The Daily Courier from Connellsville, Pennsylvania on January 14, 1938 · Page 3
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The Daily Courier from Connellsville, Pennsylvania · Page 3

Connellsville, Pennsylvania
Issue Date:
Friday, January 14, 1938
Page 3
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Page 3 article text (OCR)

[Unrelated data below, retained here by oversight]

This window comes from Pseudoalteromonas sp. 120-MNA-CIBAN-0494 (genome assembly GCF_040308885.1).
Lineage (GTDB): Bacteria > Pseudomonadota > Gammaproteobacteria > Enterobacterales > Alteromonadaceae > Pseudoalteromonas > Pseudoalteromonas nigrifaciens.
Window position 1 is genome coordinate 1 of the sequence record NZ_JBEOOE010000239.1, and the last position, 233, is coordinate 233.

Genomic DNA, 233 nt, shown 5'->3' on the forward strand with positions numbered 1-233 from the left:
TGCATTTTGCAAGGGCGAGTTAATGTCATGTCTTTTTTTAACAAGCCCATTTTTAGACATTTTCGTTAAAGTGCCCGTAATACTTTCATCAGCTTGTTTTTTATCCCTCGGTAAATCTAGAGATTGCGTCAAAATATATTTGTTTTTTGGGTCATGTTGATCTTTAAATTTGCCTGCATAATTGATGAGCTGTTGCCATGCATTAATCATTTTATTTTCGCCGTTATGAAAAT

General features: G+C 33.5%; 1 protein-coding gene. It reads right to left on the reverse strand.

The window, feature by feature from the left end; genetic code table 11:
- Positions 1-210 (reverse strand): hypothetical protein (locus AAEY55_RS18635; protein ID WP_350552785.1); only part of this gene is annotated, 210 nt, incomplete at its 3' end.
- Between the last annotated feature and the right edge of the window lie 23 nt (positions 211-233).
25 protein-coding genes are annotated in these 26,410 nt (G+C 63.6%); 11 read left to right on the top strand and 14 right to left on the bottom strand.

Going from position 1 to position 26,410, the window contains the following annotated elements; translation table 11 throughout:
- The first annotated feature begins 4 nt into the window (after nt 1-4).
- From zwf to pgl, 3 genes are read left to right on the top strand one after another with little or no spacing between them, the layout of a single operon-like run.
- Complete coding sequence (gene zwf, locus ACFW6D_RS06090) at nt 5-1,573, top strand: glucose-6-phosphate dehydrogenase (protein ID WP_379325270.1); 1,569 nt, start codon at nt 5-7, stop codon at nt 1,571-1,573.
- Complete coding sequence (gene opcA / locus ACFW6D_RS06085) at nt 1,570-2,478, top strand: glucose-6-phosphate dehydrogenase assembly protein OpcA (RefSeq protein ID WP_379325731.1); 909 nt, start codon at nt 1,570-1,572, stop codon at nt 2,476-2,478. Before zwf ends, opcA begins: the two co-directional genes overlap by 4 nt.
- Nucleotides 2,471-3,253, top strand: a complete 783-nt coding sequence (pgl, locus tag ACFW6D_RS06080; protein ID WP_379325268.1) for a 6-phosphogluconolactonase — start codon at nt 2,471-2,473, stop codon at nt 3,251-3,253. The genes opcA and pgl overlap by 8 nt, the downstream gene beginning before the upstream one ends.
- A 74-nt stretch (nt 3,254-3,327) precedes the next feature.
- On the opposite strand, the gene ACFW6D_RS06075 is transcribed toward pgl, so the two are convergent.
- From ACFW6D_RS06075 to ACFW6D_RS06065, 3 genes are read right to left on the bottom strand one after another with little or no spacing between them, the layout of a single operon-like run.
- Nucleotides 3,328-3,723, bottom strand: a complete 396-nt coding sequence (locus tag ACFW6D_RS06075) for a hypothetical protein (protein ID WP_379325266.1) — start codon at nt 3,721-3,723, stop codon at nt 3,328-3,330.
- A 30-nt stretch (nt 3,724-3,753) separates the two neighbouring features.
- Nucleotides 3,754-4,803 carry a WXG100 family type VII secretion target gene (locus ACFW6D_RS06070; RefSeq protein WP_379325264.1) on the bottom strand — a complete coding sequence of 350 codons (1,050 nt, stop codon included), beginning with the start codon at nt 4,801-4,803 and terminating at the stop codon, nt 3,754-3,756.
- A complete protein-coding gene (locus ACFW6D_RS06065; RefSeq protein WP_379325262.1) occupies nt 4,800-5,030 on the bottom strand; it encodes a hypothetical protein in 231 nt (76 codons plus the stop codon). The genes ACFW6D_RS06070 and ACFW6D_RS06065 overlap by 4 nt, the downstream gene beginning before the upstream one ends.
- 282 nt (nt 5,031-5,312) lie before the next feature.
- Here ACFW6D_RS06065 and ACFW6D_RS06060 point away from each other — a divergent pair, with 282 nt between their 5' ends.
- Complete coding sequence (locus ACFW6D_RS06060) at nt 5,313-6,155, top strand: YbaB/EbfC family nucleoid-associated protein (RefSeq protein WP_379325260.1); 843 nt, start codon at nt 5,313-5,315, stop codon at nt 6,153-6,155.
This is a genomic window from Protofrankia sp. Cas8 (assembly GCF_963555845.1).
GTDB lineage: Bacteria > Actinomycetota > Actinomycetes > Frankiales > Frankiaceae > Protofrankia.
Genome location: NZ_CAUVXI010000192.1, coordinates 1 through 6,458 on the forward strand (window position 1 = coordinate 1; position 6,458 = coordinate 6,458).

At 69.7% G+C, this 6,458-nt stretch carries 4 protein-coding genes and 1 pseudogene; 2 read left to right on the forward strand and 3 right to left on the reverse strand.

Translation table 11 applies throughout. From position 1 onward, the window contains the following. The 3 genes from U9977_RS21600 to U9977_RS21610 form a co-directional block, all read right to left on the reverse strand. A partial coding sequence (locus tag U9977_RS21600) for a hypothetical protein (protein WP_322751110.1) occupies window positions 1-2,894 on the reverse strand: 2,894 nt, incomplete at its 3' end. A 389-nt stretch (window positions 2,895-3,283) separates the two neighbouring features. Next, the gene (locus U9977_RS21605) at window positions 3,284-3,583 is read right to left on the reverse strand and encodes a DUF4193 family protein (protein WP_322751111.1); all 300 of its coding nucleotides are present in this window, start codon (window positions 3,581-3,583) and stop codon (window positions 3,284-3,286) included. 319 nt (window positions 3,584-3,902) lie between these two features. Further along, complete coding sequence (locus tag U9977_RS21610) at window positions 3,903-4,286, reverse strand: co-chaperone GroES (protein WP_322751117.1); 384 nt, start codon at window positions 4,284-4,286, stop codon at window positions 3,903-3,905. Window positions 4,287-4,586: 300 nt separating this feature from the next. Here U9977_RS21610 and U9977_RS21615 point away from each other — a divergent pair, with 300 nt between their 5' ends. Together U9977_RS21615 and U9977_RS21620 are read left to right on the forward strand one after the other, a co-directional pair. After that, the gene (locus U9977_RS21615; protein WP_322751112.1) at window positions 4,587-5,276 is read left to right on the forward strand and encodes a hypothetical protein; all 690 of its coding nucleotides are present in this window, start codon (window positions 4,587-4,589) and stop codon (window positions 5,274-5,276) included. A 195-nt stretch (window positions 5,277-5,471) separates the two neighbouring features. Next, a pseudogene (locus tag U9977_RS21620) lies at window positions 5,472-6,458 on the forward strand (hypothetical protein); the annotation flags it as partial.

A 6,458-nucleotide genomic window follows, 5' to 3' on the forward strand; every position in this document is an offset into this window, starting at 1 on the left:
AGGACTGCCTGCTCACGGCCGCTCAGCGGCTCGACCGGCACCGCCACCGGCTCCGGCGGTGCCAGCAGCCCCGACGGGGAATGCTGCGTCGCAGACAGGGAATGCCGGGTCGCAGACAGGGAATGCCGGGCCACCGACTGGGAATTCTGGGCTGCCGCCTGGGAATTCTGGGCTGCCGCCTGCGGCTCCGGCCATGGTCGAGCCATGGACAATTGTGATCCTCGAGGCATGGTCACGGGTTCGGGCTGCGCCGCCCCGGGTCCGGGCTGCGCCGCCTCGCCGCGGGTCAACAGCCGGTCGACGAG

FRIDAY, JANUARY 14. 193S. THE DAILY COURIER. CONNELISVILLE. PA. PAGE THRES, Bar and Bench Members Join In T r i b u t e RENNER PAYS FINE TRIBUTE, TO JUDGE IN MASTERLY WAY Continued from Page One. him longer than he--Amadee Scese, Charles M. Brown, Thomas Grctton and William Umbel--who came to pay honor to a native boy and school teacher making his grade in life. Jvdgc E. H. Reppert, dean of jurists nnd only one of the retired judges active at the Courthouse, preceded his brief, talk with witticism. Speaking to the honor guest, he said: "Don't sidestep, don't evade, don't alibi, don't delay. These arc all subterfuges to which we weak mortals resort in order to escape our responsibilities for our mistakes. And I have the least respect for an alibi. "To the people of Fayette county, so widely represented here, who will reap a bountiful harvest of his chai- actcr, his knowledge and his practice of law gained by years of studious application and steadfast singlcmind- ed devotion to his profession--to them I offer my congratulations." He urged Judge Matthews to lay aside the evasions "and run the race before you." Judge Harry A. Cottom, president judge of common pleas court, who did ;not attend, on advice of a physician, as he is convalescing from a long illness, forwarded a letter to Chairman W. D. McGinnis of the program committee expressing his regrets at inability to attend and in which he lauded the flne traits of Judge Matthews. The letter was read by the toastmastcr. Judge H. S. Daumbauld took occasion to point out that the Republicans were playing a major part in the testimonial _for a Democrat and his witty "remarks brought a big laugh. "The people of Connellsville arc not losing Judge Matthews," the common pleas jurist said. "You arc just loaning him to the people of Fayette county and we of the bench welcome him, knowing that he will adorn his judicial office." Judge W. Russell Carr, elected to the common pleas court when Judge Matthews made his campaign last December, lauded the Connellsville jurist. Former Judge Robert E. 'umbel, the youngest ever elected to the bench and a former superintendent of the Connellsville schools, said that "not only is Ross S. Matthews da- serving of congratulations but every man. woman and child of Fayette county," upon his clevction to the judiciary. Former Judge Davis W. Henderson said the fact Ross Matthews was elected a judge was undoubtedly but "a minor reason for honoring him. More, he said, the people of Connclls- ville can say to Judge Ross "you arc · my friend in truth and sincerity." Judge Matthews has been building in Connellsville, a temple of character, said former Judge S. John Morrow. Using the wine of human kindness and consideration for others, he has built a temple and the fragrance created by these considerations and kindnesses has wafted to TJniontown and the entire county, the speaker declared. Retired President Judge Thomas H. Hudson lauded the honor guest for his record as an attorney and commended him for being a gentleman at all times before the bar. "I wish for you all the success," said Judge John W. Dawson, whom the honor guest defeated in the election, as he offered him any assistance that he might desire in carrying out his duties. The retired judge, who created much mirth with his reflections of the November campaign, said he proposed to bs a good sport in defeat. The hall rang with laughter when Judge Dawson said: "I want to congratulate Judge Continued from Page One. ing and were not learned in the law, has long since been abolished, but it did give to Conncllsvillc its Hrst judce. "When I realize how many of those present know our honor guest so intimately, I wonder why I should huvc been chosen to speak .of him. The most plausible answer is that you desire this to be strictly non-puitisan and that I am the only person who you are sure did not vote for him. "To speak of Ross Matthews without praising his many virtuc-s is a difficult task, and yet we knew he wishes no song of praise. Content ic he to have the confidence of those he serves, with no reward save the satisfaction that follows a duty well done. It is of his- kind that Lowell penned those lines: ""The longer on this earth we live And weigh the various qualities of men, The more we feel the high, stern featured beauty Of plain devotcdncss to duty. Steadfast and still, nor paid with mortal praise, But finding amplest recompense For life's ungarlanded expense In work done squarely and un- wastcd days.' "There is little in his background and youth not present in many another of his time. His early surroundings were rural and his boyhood was spent in that era when the tallow dip was making its last stand against the kerosene lamp. He knows the odors of the barnyard, and he has felt the itching of hayseed between his blue jeans and a sorely sun-burned skin. Although I have never heard of an agreed reason for it, it remains a well recognized fact that many of our best lawyers, like pumpkins and cabbages, come frcm the farm. "I first met Ross Matthews when we together took examinations for registration as law students in the spring of 1903. In 1905 he was admitted to the Bar, and after two years of practice joined a law partnership with his former preceptor Edward Carter Higbce. In that same year t!ic Legislature of Pennsylvania creatixJ a separate Orphans Court in Fayette county, and it is of this court that our friend and neighbor becomes the third president judge. But all o£ this is biographical and as well known v to most of you as to me. "I could remark on the costly and burdensome service he rendered as a member of the local Draft Board during the World War. It brought him no stripes and qualified him for no bonus, bul who can doubt that he made a far greater sacrifice than many who found themselves under Matthews on his elevation to the bench" and quickly followed with "that's a white political lie." Many of them have been uttered, he said. Then speaking in a serious vein he extended the best wishes to Judge Matthews in his work. Daniel Durie, president of the Board of Trade, served as presiding officer and introduced Toastmaster Ricman. Rev. Lawrence S. Elliott, pastor of the First Methodist Episcopal Church, gave the invocation. Mrs. Welday O. Adrian was the soloist, being accompanied by Miss Helen Ecken. Mrs. Adrian sang "The Sweetest Story Ever Told,' "Donkey's Serenade" from "Firefly," "Indian Love Call," "Swiss Echo Song" and "The End of a Perfect Day." The last she dedicated to Judge Matthews. . H. Edward Mason of Edcnborn, formerly of Leisenring No. 1, led the group singing. Music wa« furnished by Kiferle's Orchestra. A sumptuous repast of rost turkey and all its trimmings wa; served. arms? I might mention that because of his unselfish public service le wns once popularly acclaimed the outstanding citizen of his commun- ty. I could be pardoned for detoii- ng at some length the indispensable service he rendered in bringing to reality a new and modern hospital for Conncllsville. I might refresh the recollections of many of you by calling to mind the countless things he has done in behalf of others without any thought of recompense or reward. But I choose rather that this brief panegyric have to do with what we think o£ him, well aware that he jclicves 'compliments arc, like perfume, to be inhaled, not swallowed.' Since more than a third of n fxn- tury ago, when Ross Matthews adopted Conncllsville as his home, he has probably been called upon to give of n's time and talents in behalf of the public welfare in a far greater measure than has any other individual of the community. All these y-'ars no public enterprise or undertaking has been launched in which he was not drafted. He has never begged off because the project was not cl sufficient importance to enlist his assistance; he has never shirked because of the personal sacrifice involved. "During these ycsrs his law ofllce has become a sort of quasi puolic institution, a sanctum sanctorum whose portals never failed to open to any in search of counsel and advice, whether rich or poor. I believe he has given away enough advice to support a good law office. And in his case there is no application of the saying that 'free advice is the kind that costs you nothing unless you act on it.' "There is nothing of the heroic about Ross Matthews, and I have no idea of placing him upon a pedestal. We all know he would not stay there if I did. All of you who have so often consulted with him would not have me p;iint him other than as y//u know him. And you know him to be one of the most contrary, contentions anJ cantankerous individuals with whom you ever had to contend. No matter what ideas you might have taken with you to his office, the ones you carried away were his. At times you have found him to be almost bellicose. Rnrcly have ·you known him to surrender his opinion and adopt yours. His opinions arc 'like concrete, thoroughly mixed and permanently set.' "Possibly his most conspicuous characteristic is his determination of how or how not a thing should be done In him there is no disposition to compromise between right and wrong, whi'ther as a means or an end. For him no problem is si simple as to call forth any but his bcs't cflort; none so complex ns to justify any short-cut or legerdemain in its accomplishment. In more than thirty years of practice many a client has complained of the procrastination with which his cause was prosecuted, but none has ever suffered because his case was not skillfully handled. "It is not especially flattering that a lawyer have a reputation for honesty and fair dealing, that he hold in high regard the trust reposed in him, that he cherish nnd keep inviolate the confidences of his client; all these things arc elemental and should characterize any lawyer worthy of the great profession which he practices. But in Ross Matthews we find ethical virtues in exceptionally marked degree. Deception, chicanery and duplicity arc not in him. As a lawyer I have found I could trust him even though he oppocd me, and tins is as flnc compliment as one lawyer can bestow upon the professional integrity of another. "When last week I witnessed him take the oath of ofllce of President Judge of the Orphans Court, the thought occurred to me that it was the merest formality and in no manner would alter or affect his official conduct. While I watched and heard that solemn ceremony I realized it committed him only to'thc official observance of (hose fundamental principles of right and justice which would characterize his judicial nets even in the absence of any oath. In RossxMatthews honor and integrity are'not studied accomplishments, but are second nature. As his origin was humble, so his simplicity marked his life and every act. To him (he homely things are most to be desired. Having a wholesome respect for form and convention, he is yet without pretention and ostentation. We who know him can well understand his love of a ball game; none o£ us can vision him LS ever becoming a devotee of the race track. It is unthinkable that he hni ever been obbcsscd with a burnins ambition. Rather it is enough for him that he be able to smile when the heart is sad, and that each day's duly be cheerfully met .nnd faithfully done. "In these brief and sketchy remarks I have endeavored to speak fairly and honestly of Ross Matthews as I believe most of you know him. It has been my aim to avoid extravagant praise which could only serve to brand me as a sycophant, and certainly I am no prophet foretelling his future as a ju?gc. But 'in the light of the past the future is read,' and by this guide we shall never doubt nor with apprehension speculate upon the quality of his judicial conduct. His future will be a reflection of his past. His duties on the bonch will demand no higher degree of skill or aptitude than have distinguished his career at the bar. He is so constituted ns to be peculiarly free from the political demands and implications of public ofllce which so cften harass the judge and unconsciously inllucncc his official behavior. Someone has said 'we arc inclined to judge ourselves by our ideals; others by their acts.' However illogical that criterion may be, Ross Matthews is not compromised by its application. Always he will have more respect for others' feelings than for his own rights, and more regard for others' rights than for his own feelings. "Where it possible for one to live without having thought for matters purely mercenary, we can vision Ross Matthews cheerfully consecrating his learning and tnleniii to the betterment of his fellow m"n. Unto him it Is sufficient that he have the gift to do in his own quiet-way those things which come to him to be done, whether they be great or .trivial, ant) in so doing he finds ample reward. ViJjity is not one of his attributes, and well does he know that empty words of praise arc soon forgotten. To him the finest tribute is the faith and confldn'.cc of his friends, and that he enjoys these in abundant measure requires no testimonial form me. "As no praise of mine can illumine his past, and as no judgment of mine can trace his destiny, I deem it fitting to conclude with those lines of Kipling: " 'And only The Master shall praise us, and only The Master shall blame; and no one shall work for money, and no one shall work for fame, but each for the joy of the working, and each, in his separate star, shall draw the things as he sees it for the God of things as they arc.' Committees Success of Testimonial Personnel of committees handling] various' phases of the testimonial dinner for Judge Ross S. -Matthews at Pleasant Valley Country Club Thursday night under the auspices of the Board of Trade follows: Executive--Daniel Duric, chairman; Banks D. Brown, James J. Driscoll, Philip Galiardi, Thomas D. Gardner, Edgar J. Smutz and Charles M. Stone. Banquet--J. V. Soisson, chairman; Meyer Aaron, George Beaumont, Philip Gdliardi, Douglas K. Mcll- vainc, William P. McNulty, Paul G. Wagoner and A. W. Young. Program--W. D. McGinnis, chairman; Arthur R. Boycr, John J. Brady, J. Wylie Driscoll, B. J. Hooper, I. L. Horowitz, Charles M. Stone and E. B. Zimmerman. Tickets--T. D. Gardner, chairman; Edward Bacr, William E. Boyland, Dr. Clyde S. Campbell, James M. Driscoll, John J. Foley, C. Roy Hctz- cl, T. Watt Henderson, Ernest R. Kooser,' Paul O. Malonc, Dr. William Bosucll Infant Dies, SOMERSET, Jan. 14.--Robert Kennedy, four years old, son of Mr. and Mrs. Roy Kennedy of Boswell, R. D. 1, died in Windber Hospital Wednesday night. Dies In Auto Wreck. Mrs. Marin F. Bowe, wife of a former Belle Vernon glass worker, was reported fatally injurey Wednesday in an automobile accident at Muncie, Ind. K n t i r o Remaining Stock of " Indies' COATS %off Regular Price JRegr. $25.00 values ...$10.00 Res. $18.85 . values S5.59 Ladies' Silk DRESSES AH sizes and colors, while they last 1.00 $1.95 $2.95 Mohawk Sheets, 81x00 .__...S3c Mohawk Pillow Cases 23c Men's Dress Sox Sc nnd loc pr. Men's Wool Sweaters 9oc Boys' Wool Sweaters 78c Men's Solid Leather .Ta'ckcts, $7.95 values $4.85 Men's Heavy Ribbed U'Siiits ...C8c Men's Rlbl|ed Shirts and v Drawers , ,, 44c' Men's Dress Pants, 82.05 to $8.05 values ,, $1.05 Dress Shirts SSc Children's Coats, values $5.05 to $15, Now §2.05 to $0.05 Heavy Work Shirts -ISc FIVE BROS. WORK SHIRTS With new feature: extra piece under arm to prevent binding. See thl* new shir*. SSc value. Men's Fine SUITS To $JS Values $10.00 To $25 Yahies. $15.00 To 835 Values, $20.00 Men's Fine TOPCOATS Choice of slock. -Values to 529.50 H5 W. Crawford, Counellsvllle, Pa. ACROSS From PARKING LOT. A. Pujia, II. P. Poie, J. C. Schwab, Walter T. Smith, Edgar J. Smutz and Warren L. Wright. Reception--Mayor Ira D. Younlcin, chairman; Welday O. Adrian, John P. Barbor, Paul H. Bcighlcy, Williom L. Beuscher, Banks D. Brown, Harry G. Brown, Samuel D. Braemer, Lyell L. Buttennore, Frank W. Byrne, Guy Corrado, Joseph J. Cuneo,' Abe I. Daniels, William J. Davidson, John Davis, Lewis M. D'Auria, S. B. De- Mcrcll, Robert M. Evans, William M. Fox, C. C. Gallagher, Pasqualc Gigliotti, Thomas J. Hooper, Dr. L. Dale Johnson, Herman A. Lynch, J. W. May, Dr. H. Daniel Minerd, Charles C. Mitchell, William McCormick, C. K. McKesson, Dr. T. G. McLellan, Dr. Domer S. Newill, Fred S. Opperman, J. Donald Porter, M. B. Pryce, W. R. Scott, W. A. Sepp, Dr. Earl C. Sherrick, Bela B. Smith, R. K. Smith, John H. Stout, B. M. Swartzwelder, Robert E. Wilhclm, Peter R. Wcimer, John M. Young, Fred E. Younkin and William L. Zoi- lars. PHIL GALIARDI PRESENTS WATCH Philip Galiardi, in presenting n gift to Judge Ross S. Matthews at a testimonial dinner for the new jurist at Pleasant Valley Country Club Thursday night, said: "As this delightful evening nears its close, it becomes my pleasant duty to express to you the deep appreciation of the people of this community for the untiring and unselfish labors that you have expended in their behalf. "In presenting to you this small token of our esteem, I bring you their fervent wish, and mine, that you will find in your new duties the complete happiness that comes to one in the honest, courageous and able performance of the duties of a difficult and important public ofilce. '"I know that our hearts will be ever warm toward you, and that we shall find increasing happiness in the new honors that your tenure on the bench will bring to the people of Conncllsville, who know and love you, and in behalf o£ whom I present this little gitt." Jurist Pledges Faithful Service Continued from Pofc One. mother ano I am always the friend of the friend of my mother." He complimented the Board of Trade, President Daniel Durie and his many commitieemen, Toastmas- tcr G. FreH Ricman, President J. Kirk Renner of the Fayette County Bar Associal ion who . delivered the principal address and the other speakers. Judge Matthews injected * much laughter in his reply, at "one point saying: 'This is a wonderful and "an unusual gathering. Unusual because as I read the newspapers these are not the things the Republicans" say about the Democrats " (referring to " the praise trial had been heaped on him). I'm "not'sure I can identify · myself this evening." - - - - Calling attention to the references made to some of the interesting events of his days at Markleysburg, he said that he liked to recall them, adding: - -^ "The older-we-get. the more "sentiment there is for ihs days' we spent on the farms." · SpeakinR of the gift he had' received, Judge Matthews said: 'To all who have made this present possible, I shall retain it as a ' symbol of your friendship and your loyalty and I hope that you" will never have any occasion to regret this action this evening." Judge Matthews said that if his services had ever been of any value in the past, he always wanted to be counted in bn any activity that will be sponsored in Conncllsville. Snow Tank Aids Skiers. TWIN FALLS, Ida., Jan. 14.--A "snow tank" has been perfected for hauling sleighers and skiers up steep mountain slopes here. It is of the tractor type arrangement, but with only one tread five feet wide. It has a speed of 15 miles an hour. Bandits Walt for Boss. CLEVELAND, Jan. 14.--"We'll wait for the boss," declared ' two masked youths carrying guns when Andrew Cunger; clerk in a furniture store, told them he had no money. When the boss, Jacob Rosenzweig, entered the btorc, the bandits robbed him of $68. 32-PSECE DINNER SET With Each Hoosicr Cabinet Purchased " During: the !HontJi of January Onlr. to Die minute of the most ben lit il'u I k i t c h e n groups you ever saw. A rainbow of colori a world of convenience, nnd n (lesion as modern as the streamlined train! See Our An array of matched kitchen ensembles, specially arranged to enable you to select exactly the kitchen grouping which will loud the most beauty and charm to your own kitchen. Naturally It features the new HOOSIEB Modern Unit-group--streamlined for efficiency. It LOOKS like a built-in kitchen but goes«avith you when you move. A wide variety of sJ.ylcs, colors and finishes but only cno variety of price--the most reasonable. (.Shown in the Lower Picture) Sec the modern Houslcr with the casy-to-rcacli shelf arrangement--streamlined for ' beauty, equipped with aluminum-bound linoleum table top, also matching dinette suites, some with colorful linoleum tops--the newest, smartest kitchen equipment ever developed. HOOSiER- The World's Best Cabinet Complete Home FantSsJiets Shuslfttt NAodernize Your Kitchen At Savings! \